GAMA, GKMA provide 1,400 household sanitary facilities monthly

 The  Greater Accra Metropolitan and Greater Kumasi Met­ropolitan Assemblies (GAMA/GKMA) Sanitation Project provide 1,400 household toilets monthly in its areas of operations, specifically Accra and Kumasi.

The effort is towards the universal access to sanitation to achieve the Sustainable Development Goal Six by 2030.

The Coordinator of the project, George Asiedu, said achieving the SDG Six was possible should the GAMA and GKMA Sanitation Proj­ect continue with the momentum.

He urged the government to sup­port the project, which is under the Ministry of Sanitation and Water Re­sources, to ensure that, “we quickly embark on the programme nation­wide to achieve universal access to sanitation as a country.”

Mr Asiedu was speaking to the Ghanaian Times at the sidelines of a Professorial Inaugural Lecture on the topic, ‘Universal Access to Water and Sanitation Services: A myth or Realty,’ at the Kwame Nkrumah Uni­versity of Science and Technology.

According to Mr Asiedu, universal access to sanitation was possible through the Project which had over the years shown that, “it’s possible to increase access to sanitation and household toilets.”

He was of the view that with a financing support from the gov­ernment over the next six years, “we would be able to do that as a country for everybody to realise that achieving SDG Six is not a myth but reality.”

Mr Asiedu also made a passionate appeal to the government to provide adequate financing to support their vision in order to increase access to sanitation and water to continue at the pace they were going.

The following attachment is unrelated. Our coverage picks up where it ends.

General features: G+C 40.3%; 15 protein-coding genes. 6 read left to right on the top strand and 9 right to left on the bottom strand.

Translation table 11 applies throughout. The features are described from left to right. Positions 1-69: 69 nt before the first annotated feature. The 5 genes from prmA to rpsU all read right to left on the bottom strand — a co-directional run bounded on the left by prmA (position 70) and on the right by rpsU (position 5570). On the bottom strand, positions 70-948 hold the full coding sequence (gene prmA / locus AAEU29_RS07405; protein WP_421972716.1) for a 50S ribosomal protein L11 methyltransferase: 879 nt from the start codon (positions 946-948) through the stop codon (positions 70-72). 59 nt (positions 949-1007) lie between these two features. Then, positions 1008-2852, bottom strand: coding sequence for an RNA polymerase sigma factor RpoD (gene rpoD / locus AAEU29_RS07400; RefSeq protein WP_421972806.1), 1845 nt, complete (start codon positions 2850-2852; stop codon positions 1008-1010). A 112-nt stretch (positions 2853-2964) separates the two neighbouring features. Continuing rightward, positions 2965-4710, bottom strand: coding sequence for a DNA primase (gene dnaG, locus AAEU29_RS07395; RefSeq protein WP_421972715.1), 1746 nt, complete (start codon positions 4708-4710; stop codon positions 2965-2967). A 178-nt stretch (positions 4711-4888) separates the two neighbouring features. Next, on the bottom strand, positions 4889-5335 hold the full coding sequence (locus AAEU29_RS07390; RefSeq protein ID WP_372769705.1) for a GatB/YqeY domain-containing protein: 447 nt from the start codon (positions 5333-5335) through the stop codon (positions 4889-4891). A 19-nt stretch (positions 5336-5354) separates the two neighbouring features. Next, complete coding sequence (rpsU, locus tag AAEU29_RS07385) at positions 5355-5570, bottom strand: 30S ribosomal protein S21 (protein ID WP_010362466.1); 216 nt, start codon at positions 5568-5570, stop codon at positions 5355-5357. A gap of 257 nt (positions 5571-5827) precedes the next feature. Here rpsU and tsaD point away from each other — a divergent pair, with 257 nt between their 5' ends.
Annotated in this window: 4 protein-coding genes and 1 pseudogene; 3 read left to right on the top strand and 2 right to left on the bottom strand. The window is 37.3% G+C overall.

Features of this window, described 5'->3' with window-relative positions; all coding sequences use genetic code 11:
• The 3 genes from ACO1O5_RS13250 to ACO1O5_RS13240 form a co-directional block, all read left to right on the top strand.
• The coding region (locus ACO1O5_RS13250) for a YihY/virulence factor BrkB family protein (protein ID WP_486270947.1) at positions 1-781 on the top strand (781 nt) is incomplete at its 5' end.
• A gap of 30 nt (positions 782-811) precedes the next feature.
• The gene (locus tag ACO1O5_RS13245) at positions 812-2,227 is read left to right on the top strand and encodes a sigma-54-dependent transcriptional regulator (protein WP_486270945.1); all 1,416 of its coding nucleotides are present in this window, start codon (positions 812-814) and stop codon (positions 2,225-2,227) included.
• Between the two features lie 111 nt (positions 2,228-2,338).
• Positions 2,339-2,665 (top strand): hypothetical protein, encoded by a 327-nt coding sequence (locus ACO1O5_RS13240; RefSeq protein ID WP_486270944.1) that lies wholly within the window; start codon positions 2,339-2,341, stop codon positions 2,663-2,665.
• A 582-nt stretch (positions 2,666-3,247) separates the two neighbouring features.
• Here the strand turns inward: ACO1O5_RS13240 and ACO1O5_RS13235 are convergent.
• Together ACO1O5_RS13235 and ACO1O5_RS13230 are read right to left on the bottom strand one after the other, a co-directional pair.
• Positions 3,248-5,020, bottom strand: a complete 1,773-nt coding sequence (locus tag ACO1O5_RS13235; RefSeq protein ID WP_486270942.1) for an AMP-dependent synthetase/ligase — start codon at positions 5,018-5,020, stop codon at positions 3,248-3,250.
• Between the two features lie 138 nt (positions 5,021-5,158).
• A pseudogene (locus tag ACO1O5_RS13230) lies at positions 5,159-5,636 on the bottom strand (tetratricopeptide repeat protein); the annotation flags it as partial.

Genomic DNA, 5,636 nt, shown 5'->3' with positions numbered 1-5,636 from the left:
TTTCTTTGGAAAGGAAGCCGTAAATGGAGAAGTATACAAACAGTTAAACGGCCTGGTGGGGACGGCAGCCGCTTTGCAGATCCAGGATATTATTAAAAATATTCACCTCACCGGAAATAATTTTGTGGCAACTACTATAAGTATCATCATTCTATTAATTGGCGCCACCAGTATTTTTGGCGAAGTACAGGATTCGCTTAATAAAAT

He further mentioned the import­

 ant role the Metropolitan, Municipal and District Assemblies (MMDAs) and the government played to the success of the project, and urged them to continue the prioritisation of sanitation and water which he described as the centre of the growth of every nation.

“If we do not focus on sanitation and water as a country, we are not going to get anywhere which will negatively affect the economy, for a healthy nation is a healthy people, and poor sanitation and access to un­wholesome water can be a setback,” he noted.

It is recalled that the Ministry of Sanitation and Water Resources in November 19, 2021 launched the GKMA-SWP project as part of the government’s determination to providing pragmatic measures to find a lasting solution to the water and sanitation problems in the country.

The World Bank funded project is expected to construct 30,000 house­hold toilet facilities in the GKMA before the close of the project in December 2024, with the bio-digester toilet system being the main contain­ment technology.

It is an extension of the Greater Accra Sanitation and Water Project (GAMA- SWP), which started from 2015.

After a successful project imple­mentation at the end of 2020, the Ministry of Sanitation and Water Re­sources, with financing and technical support from the World Bank, agreed to extend the project to Greater Ku­masi until the end of 2024.

In Kumasi, the project is being implemented in eight Metropolitan and Municipal Assemblies (MMAs) – Asokwa, Oforikrom, old Tafo, Suame, Kwadaso, Asokore Mampong Municipal Assembly, Kumasi Metro­politan Assembly (KMA) and Ejisu Municipality.

Earlier, Professor Kwabena Birit­wum Nyarko of KNUST revealed re­search conducted showed that despite the significant improvements in water and sanitation coverage, about 1.4 million people in Ghana still relied on surface water sources such as streams, rivers, dugouts, lakes, and ponds.

He added that, the 2020 Population and Housing Census also indicated 12.5 million people in Ghana use sachet water as their primary source of drinking water, for sanitation.

And almost 8 million people in Ghana use public toilets, and 11 million people share toilets with neighbours.


Show More
Back to top button